Sherry Turkle – Professor of Social Studies of Science and Technology at the MIT – speaks about the impact that modern technology has on our relationships:
she speaks about phantom phone ringing, where people are anxious to get more exciting news; global connectivity that makes us always on; and how remote and alone we finally remain within this illusion of being connected.
– A speech so brutally true, that I should rather not have posted it on Facebook where people tend to create the ideal image of themselves. Even if Sherry puts her words with quite some drama and does not really provide solutions, we should THINK TWICE how we want to treat technology better, before it is treating us worse…
“from multi-tasking to multi-lifing” – “technology proposes itself as the architect of our intimacies” – “technology is seductive when its affordances meet our human vulnerabilities”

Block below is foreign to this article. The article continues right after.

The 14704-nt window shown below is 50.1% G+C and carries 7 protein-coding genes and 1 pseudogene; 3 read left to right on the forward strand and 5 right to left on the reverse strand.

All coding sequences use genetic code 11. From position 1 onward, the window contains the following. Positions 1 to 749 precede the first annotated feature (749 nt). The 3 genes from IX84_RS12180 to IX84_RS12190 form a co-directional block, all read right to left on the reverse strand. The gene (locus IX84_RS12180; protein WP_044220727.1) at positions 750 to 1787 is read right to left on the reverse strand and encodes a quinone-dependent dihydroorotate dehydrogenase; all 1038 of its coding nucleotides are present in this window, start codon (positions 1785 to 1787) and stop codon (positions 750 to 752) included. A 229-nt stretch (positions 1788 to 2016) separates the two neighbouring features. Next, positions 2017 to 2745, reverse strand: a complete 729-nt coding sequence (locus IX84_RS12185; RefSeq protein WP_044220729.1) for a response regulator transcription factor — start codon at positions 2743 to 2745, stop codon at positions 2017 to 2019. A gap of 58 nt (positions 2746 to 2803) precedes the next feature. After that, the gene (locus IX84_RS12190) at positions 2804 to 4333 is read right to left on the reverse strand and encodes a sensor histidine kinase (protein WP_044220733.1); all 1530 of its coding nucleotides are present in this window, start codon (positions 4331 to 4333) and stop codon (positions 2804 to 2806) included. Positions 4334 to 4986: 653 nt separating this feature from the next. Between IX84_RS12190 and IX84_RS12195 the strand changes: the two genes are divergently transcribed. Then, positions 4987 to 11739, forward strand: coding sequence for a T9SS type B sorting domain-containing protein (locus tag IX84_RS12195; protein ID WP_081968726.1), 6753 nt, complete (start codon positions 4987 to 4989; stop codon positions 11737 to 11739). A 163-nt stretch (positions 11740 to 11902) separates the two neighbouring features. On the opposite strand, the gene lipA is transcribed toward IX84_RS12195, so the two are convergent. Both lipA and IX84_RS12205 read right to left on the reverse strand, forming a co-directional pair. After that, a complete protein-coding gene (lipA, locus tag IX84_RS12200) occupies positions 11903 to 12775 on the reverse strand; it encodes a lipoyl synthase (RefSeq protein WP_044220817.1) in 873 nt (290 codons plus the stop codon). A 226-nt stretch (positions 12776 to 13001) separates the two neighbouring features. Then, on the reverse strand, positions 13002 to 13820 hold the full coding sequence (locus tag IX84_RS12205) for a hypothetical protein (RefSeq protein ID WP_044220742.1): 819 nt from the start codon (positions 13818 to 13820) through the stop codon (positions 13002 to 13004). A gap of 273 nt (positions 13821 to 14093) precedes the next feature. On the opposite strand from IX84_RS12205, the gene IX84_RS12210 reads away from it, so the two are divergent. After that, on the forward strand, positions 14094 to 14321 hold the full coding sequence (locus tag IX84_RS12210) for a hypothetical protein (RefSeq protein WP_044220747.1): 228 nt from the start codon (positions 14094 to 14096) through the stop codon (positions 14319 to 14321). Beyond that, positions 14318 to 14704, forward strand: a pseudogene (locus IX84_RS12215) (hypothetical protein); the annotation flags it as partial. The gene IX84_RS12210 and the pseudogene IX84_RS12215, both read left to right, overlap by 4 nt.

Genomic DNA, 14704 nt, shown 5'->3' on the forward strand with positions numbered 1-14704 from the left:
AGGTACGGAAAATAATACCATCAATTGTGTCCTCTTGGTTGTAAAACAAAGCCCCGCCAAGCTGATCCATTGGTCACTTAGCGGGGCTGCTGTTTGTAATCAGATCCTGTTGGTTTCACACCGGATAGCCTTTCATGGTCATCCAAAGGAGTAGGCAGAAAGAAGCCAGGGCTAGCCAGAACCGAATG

“we are lonely, but fearful of intimacy; connectivity offers for many of us the illusion of companionship, without the demands of friendship. We can’t get enough of each other if – if – we can have each other at a distance in a manner (?) that we can control. Think of Goldilocks (siehe Wikipedia: ‘Goldlöckchen und die drei Bären‘), not too close, not too far, just right.”
“connection made to measure [..with..] the ability to hide from each other” – “too put it rather too simply: we would rather text than talk”
“often we are too busy communicating to think, too busy communicating to create, too busy communicating to really connect with the people we’re with in the ways that would really count, in continual contact, we’re alone together…”